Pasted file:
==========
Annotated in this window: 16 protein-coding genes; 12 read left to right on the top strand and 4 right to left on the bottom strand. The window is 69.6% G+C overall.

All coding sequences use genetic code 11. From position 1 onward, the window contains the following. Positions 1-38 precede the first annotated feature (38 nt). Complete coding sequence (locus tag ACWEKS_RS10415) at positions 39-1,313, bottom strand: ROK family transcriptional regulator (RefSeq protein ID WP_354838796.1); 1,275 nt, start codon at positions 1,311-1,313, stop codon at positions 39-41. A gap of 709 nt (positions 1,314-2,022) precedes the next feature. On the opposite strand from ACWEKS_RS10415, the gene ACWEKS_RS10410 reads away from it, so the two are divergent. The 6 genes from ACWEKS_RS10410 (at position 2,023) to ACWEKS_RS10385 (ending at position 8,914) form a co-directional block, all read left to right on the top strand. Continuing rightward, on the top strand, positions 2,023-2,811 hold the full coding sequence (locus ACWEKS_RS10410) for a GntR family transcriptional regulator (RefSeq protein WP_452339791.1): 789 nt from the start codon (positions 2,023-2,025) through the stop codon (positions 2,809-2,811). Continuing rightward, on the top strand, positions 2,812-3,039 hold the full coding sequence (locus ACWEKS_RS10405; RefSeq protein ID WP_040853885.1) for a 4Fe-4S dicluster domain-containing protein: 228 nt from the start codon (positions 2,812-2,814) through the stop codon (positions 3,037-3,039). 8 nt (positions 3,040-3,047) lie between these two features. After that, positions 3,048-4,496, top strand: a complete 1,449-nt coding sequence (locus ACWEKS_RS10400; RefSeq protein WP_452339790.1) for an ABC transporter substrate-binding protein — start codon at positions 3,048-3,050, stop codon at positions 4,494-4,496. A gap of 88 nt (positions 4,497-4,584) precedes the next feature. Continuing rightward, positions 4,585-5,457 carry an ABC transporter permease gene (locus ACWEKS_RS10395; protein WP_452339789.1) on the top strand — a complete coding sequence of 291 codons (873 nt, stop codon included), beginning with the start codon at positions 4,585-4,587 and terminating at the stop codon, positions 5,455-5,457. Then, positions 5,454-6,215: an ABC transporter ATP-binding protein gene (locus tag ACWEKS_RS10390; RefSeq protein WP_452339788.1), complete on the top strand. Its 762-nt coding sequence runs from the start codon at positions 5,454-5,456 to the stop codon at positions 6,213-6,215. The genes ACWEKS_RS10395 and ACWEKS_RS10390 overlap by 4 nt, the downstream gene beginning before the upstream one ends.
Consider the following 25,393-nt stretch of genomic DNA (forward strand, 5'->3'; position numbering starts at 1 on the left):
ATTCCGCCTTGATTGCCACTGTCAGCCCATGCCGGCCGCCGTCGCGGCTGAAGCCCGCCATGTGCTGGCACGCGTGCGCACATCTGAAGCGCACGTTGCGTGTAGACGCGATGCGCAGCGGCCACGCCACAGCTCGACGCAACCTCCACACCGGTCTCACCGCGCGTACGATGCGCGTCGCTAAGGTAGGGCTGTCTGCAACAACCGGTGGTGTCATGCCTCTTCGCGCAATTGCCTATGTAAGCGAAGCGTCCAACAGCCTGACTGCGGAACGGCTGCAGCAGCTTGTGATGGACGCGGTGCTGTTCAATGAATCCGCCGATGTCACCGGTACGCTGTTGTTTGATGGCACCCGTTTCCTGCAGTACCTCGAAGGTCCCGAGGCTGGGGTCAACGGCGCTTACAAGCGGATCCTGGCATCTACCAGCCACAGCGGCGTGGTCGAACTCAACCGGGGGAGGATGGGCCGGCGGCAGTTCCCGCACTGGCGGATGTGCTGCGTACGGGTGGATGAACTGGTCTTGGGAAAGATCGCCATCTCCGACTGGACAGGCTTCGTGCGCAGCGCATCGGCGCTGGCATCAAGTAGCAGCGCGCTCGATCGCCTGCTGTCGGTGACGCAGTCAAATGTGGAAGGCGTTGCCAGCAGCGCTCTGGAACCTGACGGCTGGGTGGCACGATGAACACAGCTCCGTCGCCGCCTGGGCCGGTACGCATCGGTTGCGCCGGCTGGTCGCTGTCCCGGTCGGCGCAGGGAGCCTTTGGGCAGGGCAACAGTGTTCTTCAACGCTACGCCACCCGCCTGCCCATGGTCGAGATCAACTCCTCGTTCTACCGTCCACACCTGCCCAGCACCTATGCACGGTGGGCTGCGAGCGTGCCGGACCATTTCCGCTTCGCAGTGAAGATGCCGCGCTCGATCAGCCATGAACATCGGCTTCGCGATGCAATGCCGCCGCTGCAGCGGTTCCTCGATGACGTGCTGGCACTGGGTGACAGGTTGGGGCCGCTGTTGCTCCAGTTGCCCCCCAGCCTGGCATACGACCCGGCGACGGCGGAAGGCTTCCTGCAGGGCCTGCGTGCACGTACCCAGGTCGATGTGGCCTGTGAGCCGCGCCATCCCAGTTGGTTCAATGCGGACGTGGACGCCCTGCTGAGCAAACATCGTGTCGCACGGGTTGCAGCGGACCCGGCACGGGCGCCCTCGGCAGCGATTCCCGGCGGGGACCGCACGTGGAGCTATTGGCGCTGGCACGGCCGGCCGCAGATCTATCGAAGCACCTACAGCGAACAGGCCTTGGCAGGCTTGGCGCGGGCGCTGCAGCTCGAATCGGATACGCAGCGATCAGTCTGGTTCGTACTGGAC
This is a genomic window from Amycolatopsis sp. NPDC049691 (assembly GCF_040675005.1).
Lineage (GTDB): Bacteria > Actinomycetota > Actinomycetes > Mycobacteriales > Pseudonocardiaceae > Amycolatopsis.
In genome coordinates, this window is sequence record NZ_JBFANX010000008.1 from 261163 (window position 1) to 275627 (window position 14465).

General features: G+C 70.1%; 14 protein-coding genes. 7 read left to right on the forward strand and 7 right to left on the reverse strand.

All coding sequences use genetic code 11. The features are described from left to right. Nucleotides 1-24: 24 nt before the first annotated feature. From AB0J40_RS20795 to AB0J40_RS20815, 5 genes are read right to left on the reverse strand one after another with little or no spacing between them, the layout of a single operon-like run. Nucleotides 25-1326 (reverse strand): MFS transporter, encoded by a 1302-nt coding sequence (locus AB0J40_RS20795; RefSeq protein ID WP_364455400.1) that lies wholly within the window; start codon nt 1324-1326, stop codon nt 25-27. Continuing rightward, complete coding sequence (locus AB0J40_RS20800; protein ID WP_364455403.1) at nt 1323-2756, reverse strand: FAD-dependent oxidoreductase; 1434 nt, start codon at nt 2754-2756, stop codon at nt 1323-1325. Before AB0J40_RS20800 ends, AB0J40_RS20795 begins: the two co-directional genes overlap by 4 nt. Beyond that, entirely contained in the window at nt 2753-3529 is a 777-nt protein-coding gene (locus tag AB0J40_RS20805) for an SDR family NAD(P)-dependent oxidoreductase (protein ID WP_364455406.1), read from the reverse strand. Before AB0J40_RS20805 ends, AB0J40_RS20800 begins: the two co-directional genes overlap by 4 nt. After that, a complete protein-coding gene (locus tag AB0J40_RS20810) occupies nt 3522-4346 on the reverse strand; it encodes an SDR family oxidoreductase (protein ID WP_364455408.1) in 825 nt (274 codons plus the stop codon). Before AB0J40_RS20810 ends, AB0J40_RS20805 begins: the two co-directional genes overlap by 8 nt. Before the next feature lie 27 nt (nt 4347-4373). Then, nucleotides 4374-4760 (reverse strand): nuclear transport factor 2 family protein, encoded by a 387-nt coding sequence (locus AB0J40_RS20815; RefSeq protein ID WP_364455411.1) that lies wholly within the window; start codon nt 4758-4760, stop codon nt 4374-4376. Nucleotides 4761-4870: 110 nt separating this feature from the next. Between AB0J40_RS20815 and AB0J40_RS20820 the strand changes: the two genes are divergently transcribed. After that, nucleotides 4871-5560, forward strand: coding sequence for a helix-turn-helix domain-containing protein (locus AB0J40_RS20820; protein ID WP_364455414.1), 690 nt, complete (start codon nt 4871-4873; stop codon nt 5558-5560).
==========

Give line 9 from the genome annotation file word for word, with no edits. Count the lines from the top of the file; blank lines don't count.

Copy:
All coding sequences use genetic code 11. The features are described from left to right. Nucleotides 1-24: 24 nt before the first annotated feature. From AB0J40_RS20795 to AB0J40_RS20815, 5 genes are read right to left on the reverse strand one after another with little or no spacing between them, the layout of a single operon-like run. Nucleotides 25-1326 (reverse strand): MFS transporter, encoded by a 1302-nt coding sequence (locus AB0J40_RS20795; RefSeq protein ID WP_364455400.1) that lies wholly within the window; start codon nt 1324-1326, stop codon nt 25-27. Continuing rightward, complete coding sequence (locus AB0J40_RS20800; protein ID WP_364455403.1) at nt 1323-2756, reverse strand: FAD-dependent oxidoreductase; 1434 nt, start codon at nt 2754-2756, stop codon at nt 1323-1325. Before AB0J40_RS20800 ends, AB0J40_RS20795 begins: the two co-directional genes overlap by 4 nt. Beyond that, entirely contained in the window at nt 2753-3529 is a 777-nt protein-coding gene (locus tag AB0J40_RS20805) for an SDR family NAD(P)-dependent oxidoreductase (protein ID WP_364455406.1), read from the reverse strand. Before AB0J40_RS20805 ends, AB0J40_RS20800 begins: the two co-directional genes overlap by 4 nt. After that, a complete protein-coding gene (locus tag AB0J40_RS20810) occupies nt 3522-4346 on the reverse strand; it encodes an SDR family oxidoreductase (protein ID WP_364455408.1) in 825 nt (274 codons plus the stop codon). Before AB0J40_RS20810 ends, AB0J40_RS20805 begins: the two co-directional genes overlap by 8 nt. Before the next feature lie 27 nt (nt 4347-4373). Then, nucleotides 4374-4760 (reverse strand): nuclear transport factor 2 family protein, encoded by a 387-nt coding sequence (locus AB0J40_RS20815; RefSeq protein ID WP_364455411.1) that lies wholly within the window; start codon nt 4758-4760, stop codon nt 4374-4376. Nucleotides 4761-4870: 110 nt separating this feature from the next. Between AB0J40_RS20815 and AB0J40_RS20820 the strand changes: the two genes are divergently transcribed. After that, nucleotides 4871-5560, forward strand: coding sequence for a helix-turn-helix domain-containing protein (locus AB0J40_RS20820; protein ID WP_364455414.1), 690 nt, complete (start codon nt 4871-4873; stop codon nt 5558-5560).